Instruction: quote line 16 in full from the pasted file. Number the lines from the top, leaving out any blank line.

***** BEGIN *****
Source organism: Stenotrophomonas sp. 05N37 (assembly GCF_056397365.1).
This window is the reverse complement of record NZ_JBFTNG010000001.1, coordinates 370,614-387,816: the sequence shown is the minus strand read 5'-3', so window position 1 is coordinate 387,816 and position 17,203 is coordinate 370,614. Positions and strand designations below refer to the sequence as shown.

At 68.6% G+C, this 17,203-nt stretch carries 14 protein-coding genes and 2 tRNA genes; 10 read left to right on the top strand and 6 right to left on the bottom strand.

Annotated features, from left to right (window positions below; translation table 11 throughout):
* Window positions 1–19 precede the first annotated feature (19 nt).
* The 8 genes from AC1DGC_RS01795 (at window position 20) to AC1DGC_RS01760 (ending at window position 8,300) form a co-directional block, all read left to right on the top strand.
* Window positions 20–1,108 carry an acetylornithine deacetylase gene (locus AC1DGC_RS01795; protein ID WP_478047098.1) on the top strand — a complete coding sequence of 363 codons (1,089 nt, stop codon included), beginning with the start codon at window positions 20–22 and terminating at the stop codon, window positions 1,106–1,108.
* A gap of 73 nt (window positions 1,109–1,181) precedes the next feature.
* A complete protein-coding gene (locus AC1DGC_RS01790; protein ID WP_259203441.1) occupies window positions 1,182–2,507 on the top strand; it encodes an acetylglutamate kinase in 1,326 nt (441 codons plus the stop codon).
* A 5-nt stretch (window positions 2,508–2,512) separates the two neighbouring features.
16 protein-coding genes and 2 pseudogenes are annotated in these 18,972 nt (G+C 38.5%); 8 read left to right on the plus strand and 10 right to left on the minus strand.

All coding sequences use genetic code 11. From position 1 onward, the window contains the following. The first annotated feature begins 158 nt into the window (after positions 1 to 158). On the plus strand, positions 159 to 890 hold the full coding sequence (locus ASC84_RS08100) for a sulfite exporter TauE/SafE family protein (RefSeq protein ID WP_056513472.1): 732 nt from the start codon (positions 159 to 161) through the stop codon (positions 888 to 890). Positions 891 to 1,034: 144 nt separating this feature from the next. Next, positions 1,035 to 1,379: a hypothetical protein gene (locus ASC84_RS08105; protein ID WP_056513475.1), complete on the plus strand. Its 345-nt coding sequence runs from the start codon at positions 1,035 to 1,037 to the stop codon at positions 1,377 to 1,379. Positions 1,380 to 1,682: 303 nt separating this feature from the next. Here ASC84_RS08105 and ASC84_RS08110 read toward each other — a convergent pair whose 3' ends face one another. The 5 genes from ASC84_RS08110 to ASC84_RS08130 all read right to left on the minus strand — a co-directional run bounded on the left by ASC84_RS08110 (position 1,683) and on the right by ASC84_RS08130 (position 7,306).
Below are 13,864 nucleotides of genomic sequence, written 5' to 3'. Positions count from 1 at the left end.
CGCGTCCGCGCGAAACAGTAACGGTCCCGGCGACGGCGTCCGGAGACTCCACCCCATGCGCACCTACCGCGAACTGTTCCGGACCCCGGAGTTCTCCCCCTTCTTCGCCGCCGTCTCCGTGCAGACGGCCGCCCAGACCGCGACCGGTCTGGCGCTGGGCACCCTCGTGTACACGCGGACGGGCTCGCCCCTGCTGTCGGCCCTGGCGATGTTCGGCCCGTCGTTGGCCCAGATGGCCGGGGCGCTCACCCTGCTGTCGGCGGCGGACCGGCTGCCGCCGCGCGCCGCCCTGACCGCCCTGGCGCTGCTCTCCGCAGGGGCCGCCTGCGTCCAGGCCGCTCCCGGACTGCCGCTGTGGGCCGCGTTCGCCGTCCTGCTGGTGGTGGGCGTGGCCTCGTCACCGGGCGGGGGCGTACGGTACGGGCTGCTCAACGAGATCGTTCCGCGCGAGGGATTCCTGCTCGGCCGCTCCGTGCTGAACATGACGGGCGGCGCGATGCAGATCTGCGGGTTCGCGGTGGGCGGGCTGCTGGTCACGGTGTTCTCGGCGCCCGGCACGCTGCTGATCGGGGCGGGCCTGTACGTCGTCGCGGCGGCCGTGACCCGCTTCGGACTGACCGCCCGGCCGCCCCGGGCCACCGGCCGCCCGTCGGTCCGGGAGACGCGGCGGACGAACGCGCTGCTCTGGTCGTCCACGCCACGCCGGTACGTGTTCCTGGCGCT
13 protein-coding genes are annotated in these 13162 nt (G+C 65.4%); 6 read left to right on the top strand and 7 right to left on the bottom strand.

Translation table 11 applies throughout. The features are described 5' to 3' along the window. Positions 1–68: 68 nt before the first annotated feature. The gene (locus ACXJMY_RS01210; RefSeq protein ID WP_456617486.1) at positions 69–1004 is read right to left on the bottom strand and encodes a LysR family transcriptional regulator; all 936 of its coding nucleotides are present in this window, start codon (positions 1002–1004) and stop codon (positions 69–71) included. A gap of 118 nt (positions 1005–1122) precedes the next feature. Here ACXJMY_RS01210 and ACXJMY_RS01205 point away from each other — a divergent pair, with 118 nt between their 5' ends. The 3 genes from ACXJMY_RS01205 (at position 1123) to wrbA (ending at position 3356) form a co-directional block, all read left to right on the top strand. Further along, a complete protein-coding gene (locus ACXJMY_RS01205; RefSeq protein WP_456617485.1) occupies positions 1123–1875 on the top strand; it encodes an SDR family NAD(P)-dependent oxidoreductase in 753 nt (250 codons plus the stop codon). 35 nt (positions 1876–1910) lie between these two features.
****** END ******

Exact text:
Translation table 11 applies throughout. The features are described 5' to 3' along the window. Positions 1–68: 68 nt before the first annotated feature. The gene (locus ACXJMY_RS01210; RefSeq protein ID WP_456617486.1) at positions 69–1004 is read right to left on the bottom strand and encodes a LysR family transcriptional regulator; all 936 of its coding nucleotides are present in this window, start codon (positions 1002–1004) and stop codon (positions 69–71) included. A gap of 118 nt (positions 1005–1122) precedes the next feature. Here ACXJMY_RS01210 and ACXJMY_RS01205 point away from each other — a divergent pair, with 118 nt between their 5' ends. The 3 genes from ACXJMY_RS01205 (at position 1123) to wrbA (ending at position 3356) form a co-directional block, all read left to right on the top strand. Further along, a complete protein-coding gene (locus ACXJMY_RS01205; RefSeq protein WP_456617485.1) occupies positions 1123–1875 on the top strand; it encodes an SDR family NAD(P)-dependent oxidoreductase in 753 nt (250 codons plus the stop codon). 35 nt (positions 1876–1910) lie between these two features.